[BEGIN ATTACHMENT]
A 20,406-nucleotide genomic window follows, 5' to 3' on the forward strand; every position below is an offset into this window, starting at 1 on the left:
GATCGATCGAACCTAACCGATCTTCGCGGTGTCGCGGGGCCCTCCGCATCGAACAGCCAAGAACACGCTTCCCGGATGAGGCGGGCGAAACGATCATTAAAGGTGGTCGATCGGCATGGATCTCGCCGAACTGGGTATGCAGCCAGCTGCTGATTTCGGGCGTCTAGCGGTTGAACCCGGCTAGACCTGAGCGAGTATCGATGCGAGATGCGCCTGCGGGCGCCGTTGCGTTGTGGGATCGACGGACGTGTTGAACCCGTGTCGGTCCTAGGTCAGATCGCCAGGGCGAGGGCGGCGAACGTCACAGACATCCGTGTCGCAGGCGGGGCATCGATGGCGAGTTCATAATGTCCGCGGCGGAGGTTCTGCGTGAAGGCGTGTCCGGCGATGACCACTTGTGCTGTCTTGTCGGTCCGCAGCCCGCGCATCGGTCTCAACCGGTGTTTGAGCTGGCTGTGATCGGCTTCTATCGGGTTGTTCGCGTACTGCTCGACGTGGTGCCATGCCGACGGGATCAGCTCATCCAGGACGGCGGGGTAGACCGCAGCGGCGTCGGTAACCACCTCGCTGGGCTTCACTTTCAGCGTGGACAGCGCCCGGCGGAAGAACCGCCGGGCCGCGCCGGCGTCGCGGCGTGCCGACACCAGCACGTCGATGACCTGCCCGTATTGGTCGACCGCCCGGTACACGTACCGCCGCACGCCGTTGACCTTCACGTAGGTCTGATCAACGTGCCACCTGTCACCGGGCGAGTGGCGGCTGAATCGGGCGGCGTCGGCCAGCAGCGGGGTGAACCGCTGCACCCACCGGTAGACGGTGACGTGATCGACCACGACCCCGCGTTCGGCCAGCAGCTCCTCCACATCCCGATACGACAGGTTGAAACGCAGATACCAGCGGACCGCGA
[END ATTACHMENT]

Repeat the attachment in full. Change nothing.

A 20,406-nucleotide genomic window follows, 5' to 3' on the forward strand; every position below is an offset into this window, starting at 1 on the left:
GATCGATCGAACCTAACCGATCTTCGCGGTGTCGCGGGGCCCTCCGCATCGAACAGCCAAGAACACGCTTCCCGGATGAGGCGGGCGAAACGATCATTAAAGGTGGTCGATCGGCATGGATCTCGCCGAACTGGGTATGCAGCCAGCTGCTGATTTCGGGCGTCTAGCGGTTGAACCCGGCTAGACCTGAGCGAGTATCGATGCGAGATGCGCCTGCGGGCGCCGTTGCGTTGTGGGATCGACGGACGTGTTGAACCCGTGTCGGTCCTAGGTCAGATCGCCAGGGCGAGGGCGGCGAACGTCACAGACATCCGTGTCGCAGGCGGGGCATCGATGGCGAGTTCATAATGTCCGCGGCGGAGGTTCTGCGTGAAGGCGTGTCCGGCGATGACCACTTGTGCTGTCTTGTCGGTCCGCAGCCCGCGCATCGGTCTCAACCGGTGTTTGAGCTGGCTGTGATCGGCTTCTATCGGGTTGTTCGCGTACTGCTCGACGTGGTGCCATGCCGACGGGATCAGCTCATCCAGGACGGCGGGGTAGACCGCAGCGGCGTCGGTAACCACCTCGCTGGGCTTCACTTTCAGCGTGGACAGCGCCCGGCGGAAGAACCGCCGGGCCGCGCCGGCGTCGCGGCGTGCCGACACCAGCACGTCGATGACCTGCCCGTATTGGTCGACCGCCCGGTACACGTACCGCCGCACGCCGTTGACCTTCACGTAGGTCTGATCAACGTGCCACCTGTCACCGGGCGAGTGGCGGCTGAATCGGGCGGCGTCGGCCAGCAGCGGGGTGAACCGCTGCACCCACCGGTAGACGGTGACGTGATCGACCACGACCCCGCGTTCGGCCAGCAGCTCCTCCACATCCCGATACGACAGGTTGAAACGCAGATACCAGCGGACCGCGA